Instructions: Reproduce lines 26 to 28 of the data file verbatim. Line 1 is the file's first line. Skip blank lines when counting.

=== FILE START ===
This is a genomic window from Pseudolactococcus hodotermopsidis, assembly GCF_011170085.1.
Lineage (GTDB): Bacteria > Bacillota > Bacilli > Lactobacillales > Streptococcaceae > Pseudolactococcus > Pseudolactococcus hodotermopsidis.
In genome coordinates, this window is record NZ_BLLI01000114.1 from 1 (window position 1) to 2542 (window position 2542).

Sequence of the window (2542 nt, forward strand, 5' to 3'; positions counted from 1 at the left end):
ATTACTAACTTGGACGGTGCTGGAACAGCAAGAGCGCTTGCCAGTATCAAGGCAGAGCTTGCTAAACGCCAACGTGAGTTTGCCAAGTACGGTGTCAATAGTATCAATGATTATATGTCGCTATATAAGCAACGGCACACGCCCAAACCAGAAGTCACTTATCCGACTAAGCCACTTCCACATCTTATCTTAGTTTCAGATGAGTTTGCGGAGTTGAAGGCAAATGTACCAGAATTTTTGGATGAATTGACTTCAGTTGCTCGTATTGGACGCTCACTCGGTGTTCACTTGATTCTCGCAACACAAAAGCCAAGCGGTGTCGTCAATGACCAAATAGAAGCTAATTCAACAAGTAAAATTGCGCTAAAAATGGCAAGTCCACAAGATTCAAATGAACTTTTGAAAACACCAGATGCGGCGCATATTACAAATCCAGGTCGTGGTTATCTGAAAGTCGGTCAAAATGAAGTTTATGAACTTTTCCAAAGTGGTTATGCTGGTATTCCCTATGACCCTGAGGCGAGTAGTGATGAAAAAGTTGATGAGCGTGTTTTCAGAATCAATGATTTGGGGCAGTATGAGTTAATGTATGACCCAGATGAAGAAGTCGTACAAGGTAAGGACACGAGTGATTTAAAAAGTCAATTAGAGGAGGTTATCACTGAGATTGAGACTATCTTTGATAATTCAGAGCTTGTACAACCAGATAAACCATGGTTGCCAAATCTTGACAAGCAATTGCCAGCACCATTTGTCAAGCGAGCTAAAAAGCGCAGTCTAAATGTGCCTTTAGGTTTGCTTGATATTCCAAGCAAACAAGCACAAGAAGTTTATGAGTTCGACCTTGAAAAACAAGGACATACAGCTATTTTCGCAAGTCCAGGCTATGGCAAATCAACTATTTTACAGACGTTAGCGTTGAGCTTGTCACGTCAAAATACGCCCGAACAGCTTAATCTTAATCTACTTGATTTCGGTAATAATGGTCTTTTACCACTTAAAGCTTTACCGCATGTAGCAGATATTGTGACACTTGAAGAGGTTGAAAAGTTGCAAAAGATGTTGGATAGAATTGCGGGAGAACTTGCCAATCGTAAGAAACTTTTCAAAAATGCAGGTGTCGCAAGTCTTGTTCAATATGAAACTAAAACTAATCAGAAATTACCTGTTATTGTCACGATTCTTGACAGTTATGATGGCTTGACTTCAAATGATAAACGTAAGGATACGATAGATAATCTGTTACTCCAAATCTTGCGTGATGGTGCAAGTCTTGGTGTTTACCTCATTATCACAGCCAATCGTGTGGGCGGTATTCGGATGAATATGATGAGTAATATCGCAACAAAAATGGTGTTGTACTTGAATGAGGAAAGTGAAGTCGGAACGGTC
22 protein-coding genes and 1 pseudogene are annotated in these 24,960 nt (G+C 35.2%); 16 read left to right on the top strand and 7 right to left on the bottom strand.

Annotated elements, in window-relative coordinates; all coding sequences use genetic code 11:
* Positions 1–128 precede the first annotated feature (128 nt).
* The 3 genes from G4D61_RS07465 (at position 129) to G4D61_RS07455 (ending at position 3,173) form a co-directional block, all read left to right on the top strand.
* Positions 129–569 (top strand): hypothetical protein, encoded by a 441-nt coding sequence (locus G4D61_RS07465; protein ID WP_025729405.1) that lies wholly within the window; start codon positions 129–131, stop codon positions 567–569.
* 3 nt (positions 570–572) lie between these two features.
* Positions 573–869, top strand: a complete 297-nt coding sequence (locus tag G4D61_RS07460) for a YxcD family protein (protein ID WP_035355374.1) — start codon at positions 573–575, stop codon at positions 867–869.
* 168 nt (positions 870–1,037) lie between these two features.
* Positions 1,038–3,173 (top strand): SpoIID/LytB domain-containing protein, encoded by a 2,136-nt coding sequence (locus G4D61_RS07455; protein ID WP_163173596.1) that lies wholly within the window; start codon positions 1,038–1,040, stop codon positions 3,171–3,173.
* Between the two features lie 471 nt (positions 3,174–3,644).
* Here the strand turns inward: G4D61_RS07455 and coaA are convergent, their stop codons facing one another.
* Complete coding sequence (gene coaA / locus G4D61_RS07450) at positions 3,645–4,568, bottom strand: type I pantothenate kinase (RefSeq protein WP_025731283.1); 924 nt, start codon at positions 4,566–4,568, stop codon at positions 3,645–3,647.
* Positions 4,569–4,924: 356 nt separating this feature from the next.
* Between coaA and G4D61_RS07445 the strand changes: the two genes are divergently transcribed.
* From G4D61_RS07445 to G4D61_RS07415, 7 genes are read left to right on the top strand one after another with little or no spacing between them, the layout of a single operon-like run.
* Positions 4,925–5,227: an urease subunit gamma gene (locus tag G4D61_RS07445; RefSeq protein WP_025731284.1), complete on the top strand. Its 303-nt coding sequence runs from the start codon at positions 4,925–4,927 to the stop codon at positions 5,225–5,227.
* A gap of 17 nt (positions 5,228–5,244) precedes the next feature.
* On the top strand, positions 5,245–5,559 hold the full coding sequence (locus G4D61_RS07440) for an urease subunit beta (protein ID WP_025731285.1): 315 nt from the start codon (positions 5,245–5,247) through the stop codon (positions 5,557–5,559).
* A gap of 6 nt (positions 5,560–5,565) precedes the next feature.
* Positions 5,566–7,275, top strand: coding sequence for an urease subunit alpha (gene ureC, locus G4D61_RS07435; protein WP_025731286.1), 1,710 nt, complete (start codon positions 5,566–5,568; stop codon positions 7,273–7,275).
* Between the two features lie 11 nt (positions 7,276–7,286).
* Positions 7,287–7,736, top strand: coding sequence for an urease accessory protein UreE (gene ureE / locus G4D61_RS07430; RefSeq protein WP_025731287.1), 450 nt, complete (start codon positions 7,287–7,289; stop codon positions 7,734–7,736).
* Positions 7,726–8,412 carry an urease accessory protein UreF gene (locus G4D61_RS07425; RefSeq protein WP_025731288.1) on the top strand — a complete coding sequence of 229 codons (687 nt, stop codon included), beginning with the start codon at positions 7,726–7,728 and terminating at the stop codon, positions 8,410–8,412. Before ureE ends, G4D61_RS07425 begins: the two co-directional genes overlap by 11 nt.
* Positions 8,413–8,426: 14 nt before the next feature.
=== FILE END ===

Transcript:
* Between the two features lie 11 nt (positions 7,276–7,286).
* Positions 7,287–7,736, top strand: coding sequence for an urease accessory protein UreE (gene ureE / locus G4D61_RS07430; RefSeq protein WP_025731287.1), 450 nt, complete (start codon positions 7,287–7,289; stop codon positions 7,734–7,736).
* Positions 7,726–8,412 carry an urease accessory protein UreF gene (locus G4D61_RS07425; RefSeq protein WP_025731288.1) on the top strand — a complete coding sequence of 229 codons (687 nt, stop codon included), beginning with the start codon at positions 7,726–7,728 and terminating at the stop codon, positions 8,410–8,412. Before ureE ends, G4D61_RS07425 begins: the two co-directional genes overlap by 11 nt.